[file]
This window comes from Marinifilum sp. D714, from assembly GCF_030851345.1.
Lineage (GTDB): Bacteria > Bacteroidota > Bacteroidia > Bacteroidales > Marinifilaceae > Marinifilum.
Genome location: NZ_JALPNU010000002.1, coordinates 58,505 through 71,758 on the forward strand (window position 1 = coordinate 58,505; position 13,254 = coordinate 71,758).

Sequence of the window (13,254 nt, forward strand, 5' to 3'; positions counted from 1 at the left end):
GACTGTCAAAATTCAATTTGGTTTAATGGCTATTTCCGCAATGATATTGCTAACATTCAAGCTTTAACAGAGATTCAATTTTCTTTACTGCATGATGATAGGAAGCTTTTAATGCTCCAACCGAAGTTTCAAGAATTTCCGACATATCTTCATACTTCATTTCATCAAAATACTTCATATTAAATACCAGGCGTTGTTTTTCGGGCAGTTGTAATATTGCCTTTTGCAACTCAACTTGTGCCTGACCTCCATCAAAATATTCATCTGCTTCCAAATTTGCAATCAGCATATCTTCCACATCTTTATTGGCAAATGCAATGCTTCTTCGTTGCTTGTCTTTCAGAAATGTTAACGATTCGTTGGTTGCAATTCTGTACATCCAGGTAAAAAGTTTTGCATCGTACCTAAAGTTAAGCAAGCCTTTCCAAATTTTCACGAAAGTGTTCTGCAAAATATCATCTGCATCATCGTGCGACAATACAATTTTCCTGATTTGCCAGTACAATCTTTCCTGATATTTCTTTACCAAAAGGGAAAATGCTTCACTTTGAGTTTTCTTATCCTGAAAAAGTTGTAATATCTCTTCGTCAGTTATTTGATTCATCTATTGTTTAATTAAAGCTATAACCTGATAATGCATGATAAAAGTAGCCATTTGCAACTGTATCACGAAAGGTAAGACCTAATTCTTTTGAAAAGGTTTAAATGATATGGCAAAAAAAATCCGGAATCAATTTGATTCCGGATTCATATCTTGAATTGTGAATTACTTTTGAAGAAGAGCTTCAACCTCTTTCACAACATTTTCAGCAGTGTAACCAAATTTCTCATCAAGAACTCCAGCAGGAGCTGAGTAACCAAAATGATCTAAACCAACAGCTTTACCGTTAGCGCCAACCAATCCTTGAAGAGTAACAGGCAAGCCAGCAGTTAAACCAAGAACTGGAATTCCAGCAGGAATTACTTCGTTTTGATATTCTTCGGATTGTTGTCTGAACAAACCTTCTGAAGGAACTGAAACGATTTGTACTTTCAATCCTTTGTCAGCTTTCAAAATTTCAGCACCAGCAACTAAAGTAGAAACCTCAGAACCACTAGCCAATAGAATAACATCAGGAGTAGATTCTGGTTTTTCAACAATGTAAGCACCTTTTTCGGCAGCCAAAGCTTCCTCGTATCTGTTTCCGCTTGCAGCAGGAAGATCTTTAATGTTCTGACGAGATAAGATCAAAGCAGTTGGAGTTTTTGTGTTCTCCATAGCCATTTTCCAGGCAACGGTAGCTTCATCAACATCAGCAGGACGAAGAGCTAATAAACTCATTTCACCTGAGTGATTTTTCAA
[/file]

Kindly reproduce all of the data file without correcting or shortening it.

This window comes from Marinifilum sp. D714, from assembly GCF_030851345.1.
Lineage (GTDB): Bacteria > Bacteroidota > Bacteroidia > Bacteroidales > Marinifilaceae > Marinifilum.
Genome location: NZ_JALPNU010000002.1, coordinates 58,505 through 71,758 on the forward strand (window position 1 = coordinate 58,505; position 13,254 = coordinate 71,758).

Sequence of the window (13,254 nt, forward strand, 5' to 3'; positions counted from 1 at the left end):
GACTGTCAAAATTCAATTTGGTTTAATGGCTATTTCCGCAATGATATTGCTAACATTCAAGCTTTAACAGAGATTCAATTTTCTTTACTGCATGATGATAGGAAGCTTTTAATGCTCCAACCGAAGTTTCAAGAATTTCCGACATATCTTCATACTTCATTTCATCAAAATACTTCATATTAAATACCAGGCGTTGTTTTTCGGGCAGTTGTAATATTGCCTTTTGCAACTCAACTTGTGCCTGACCTCCATCAAAATATTCATCTGCTTCCAAATTTGCAATCAGCATATCTTCCACATCTTTATTGGCAAATGCAATGCTTCTTCGTTGCTTGTCTTTCAGAAATGTTAACGATTCGTTGGTTGCAATTCTGTACATCCAGGTAAAAAGTTTTGCATCGTACCTAAAGTTAAGCAAGCCTTTCCAAATTTTCACGAAAGTGTTCTGCAAAATATCATCTGCATCATCGTGCGACAATACAATTTTCCTGATTTGCCAGTACAATCTTTCCTGATATTTCTTTACCAAAAGGGAAAATGCTTCACTTTGAGTTTTCTTATCCTGAAAAAGTTGTAATATCTCTTCGTCAGTTATTTGATTCATCTATTGTTTAATTAAAGCTATAACCTGATAATGCATGATAAAAGTAGCCATTTGCAACTGTATCACGAAAGGTAAGACCTAATTCTTTTGAAAAGGTTTAAATGATATGGCAAAAAAAATCCGGAATCAATTTGATTCCGGATTCATATCTTGAATTGTGAATTACTTTTGAAGAAGAGCTTCAACCTCTTTCACAACATTTTCAGCAGTGTAACCAAATTTCTCATCAAGAACTCCAGCAGGAGCTGAGTAACCAAAATGATCTAAACCAACAGCTTTACCGTTAGCGCCAACCAATCCTTGAAGAGTAACAGGCAAGCCAGCAGTTAAACCAAGAACTGGAATTCCAGCAGGAATTACTTCGTTTTGATATTCTTCGGATTGTTGTCTGAACAAACCTTCTGAAGGAACTGAAACGATTTGTACTTTCAATCCTTTGTCAGCTTTCAAAATTTCAGCACCAGCAACTAAAGTAGAAACCTCAGAACCACTAGCCAATAGAATAACATCAGGAGTAGATTCTGGTTTTTCAACAATGTAAGCACCTTTTTCGGCAGCCAAAGCTTCCTCGTATCTGTTTCCGCTTGCAGCAGGAAGATCTTTAATGTTCTGACGAGATAAGATCAAAGCAGTTGGAGTTTTTGTGTTCTCCATAGCCATTTTCCAGGCAACGGTAGCTTCATCAACATCAGCAGGACGAAGAGCTAATAAACTCATTTCACCTGAGTGATTTTTCAA